The Chicago Cubs should be wary in pursuing Mike Foltynewicz
Former Braves All-Star pitcher Mike Foltynewicz was DFA’d recently, but the Chicago Cubs should be wary if they consider acquiring him.
The Chicago Cubs have done well enough with their rotation so far, even without the presence of lefty Jose Quintana. Still, a new and intriguing starting pitching option has just become available. Braves pitcher Mike Foltynewicz, despite his relatively young age and previous success, has been DFA’d after a rough start against the Rays. Atlanta grew tired of Foltynewicz’s inconsistency over the past few years and his drop in velocity.
Foltynewicz took a huge step forward in 2018, becoming the ace of the Braves rotation and placing 8th in Cy Young voting with a 143 ERA+. His WHIP also declined considerably, helped by a career-best 6.4 H9. The only issue is that this season is a massive outlier among his entire body of work thus far.
Folty’s career ERA sits at 4.33, and a majority of his seasons sat near that number. 2019 was a particularly tough year for the righty as he was demoted to Triple-A, but when he came back in August, he seemed to be back in form. From the start of August onward, his ERA was at 2.65, much more like his 2018 campaign, giving the Braves some hope that he’d be a big contributor again in 2020.
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While it may seem hasty to cut ties with an All-Star pitcher after one rough outing, Folty really struggled throughout his Summer Camp performances and, more worryingly, lost around 6 MPH on his average fastball velocity. Any team that picks him up now from Atlanta is paying for a work in progress that needs time at an alternate training facility before jumping back into a big-league rotation.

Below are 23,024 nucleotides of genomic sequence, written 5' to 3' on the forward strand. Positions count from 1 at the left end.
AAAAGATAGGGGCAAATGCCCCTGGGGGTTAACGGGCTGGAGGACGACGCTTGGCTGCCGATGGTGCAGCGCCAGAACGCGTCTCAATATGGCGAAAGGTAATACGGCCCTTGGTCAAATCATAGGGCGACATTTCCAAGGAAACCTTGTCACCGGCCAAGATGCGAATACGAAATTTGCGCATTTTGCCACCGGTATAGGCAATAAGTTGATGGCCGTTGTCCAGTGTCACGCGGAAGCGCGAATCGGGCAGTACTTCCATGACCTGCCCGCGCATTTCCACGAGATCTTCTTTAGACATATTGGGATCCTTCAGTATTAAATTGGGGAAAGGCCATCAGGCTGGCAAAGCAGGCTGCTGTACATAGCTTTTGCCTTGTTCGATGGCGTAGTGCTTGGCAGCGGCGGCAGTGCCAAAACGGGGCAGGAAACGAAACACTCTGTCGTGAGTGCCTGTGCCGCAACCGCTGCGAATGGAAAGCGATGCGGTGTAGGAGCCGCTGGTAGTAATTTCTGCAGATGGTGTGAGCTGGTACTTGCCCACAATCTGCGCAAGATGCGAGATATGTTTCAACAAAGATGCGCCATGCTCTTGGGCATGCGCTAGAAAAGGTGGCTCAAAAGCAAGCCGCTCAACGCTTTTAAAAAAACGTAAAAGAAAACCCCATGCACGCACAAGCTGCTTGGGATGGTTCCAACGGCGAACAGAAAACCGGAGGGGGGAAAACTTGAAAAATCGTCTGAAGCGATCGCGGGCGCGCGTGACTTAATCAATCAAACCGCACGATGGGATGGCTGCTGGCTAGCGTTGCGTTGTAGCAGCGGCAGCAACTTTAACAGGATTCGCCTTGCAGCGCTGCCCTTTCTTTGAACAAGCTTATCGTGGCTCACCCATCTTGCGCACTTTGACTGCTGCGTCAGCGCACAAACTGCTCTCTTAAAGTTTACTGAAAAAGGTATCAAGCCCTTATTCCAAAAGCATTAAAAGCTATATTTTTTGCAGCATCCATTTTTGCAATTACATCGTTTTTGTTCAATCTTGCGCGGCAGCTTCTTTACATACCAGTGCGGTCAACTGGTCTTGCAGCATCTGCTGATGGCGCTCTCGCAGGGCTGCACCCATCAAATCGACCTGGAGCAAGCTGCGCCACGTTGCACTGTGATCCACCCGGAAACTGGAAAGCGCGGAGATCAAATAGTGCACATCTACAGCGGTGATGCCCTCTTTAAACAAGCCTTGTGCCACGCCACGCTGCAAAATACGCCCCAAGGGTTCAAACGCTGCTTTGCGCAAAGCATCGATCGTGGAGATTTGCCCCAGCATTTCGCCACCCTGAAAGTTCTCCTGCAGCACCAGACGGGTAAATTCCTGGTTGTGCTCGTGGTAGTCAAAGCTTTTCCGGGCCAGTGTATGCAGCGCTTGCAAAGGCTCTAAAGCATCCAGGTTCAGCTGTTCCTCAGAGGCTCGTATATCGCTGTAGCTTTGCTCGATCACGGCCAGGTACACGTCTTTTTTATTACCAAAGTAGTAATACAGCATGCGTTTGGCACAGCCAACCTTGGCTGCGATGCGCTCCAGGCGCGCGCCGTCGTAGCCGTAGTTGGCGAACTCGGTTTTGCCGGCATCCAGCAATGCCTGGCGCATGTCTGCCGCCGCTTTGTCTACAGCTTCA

I don’t think it’s a terrible option for the Cubs to look into Foltynewicz, but there are a few things to worry about. First and foremost, the cost to acquire Folty is too great for a pitcher that requires significant work to get back to form. The Cubs’ best hope would be to wait to see if he’s eventually released by Atlanta and available to bring in on a minor league contract.
More importantly, Foltynewicz in this current state isn’t exactly a better pitcher than any of the Cubs’ current five starters without Quintana. Tyler Chatwood and Alec Mills were both potential question marks, but after Chatwood’s excellent start Sunday and Mills’s quality start Tuesday, I highly doubt he would be offering anything better anytime soon.
Lastly, consider that there are still several free-agent pitchers available in case either of Chatwood or Mills struggles at the back of the rotation. Any of these options would likely be cheaper and more quickly convenient than Foltynewicz if the team needs an acceptable starter to fill in for Quintana.
I’m very high on Foltynewicz when he’s at his best, but getting him back to that 2018 form seems like a daunting task that may or may not bear fruit. To me, a chance like that is not worth giving too much up for, especially when the Chicago Cubs would be better served with an instant quick fix to their Quintana situation. If they’re going to pursue him, it’s best to wait for a better, cheaper opportunity to do so.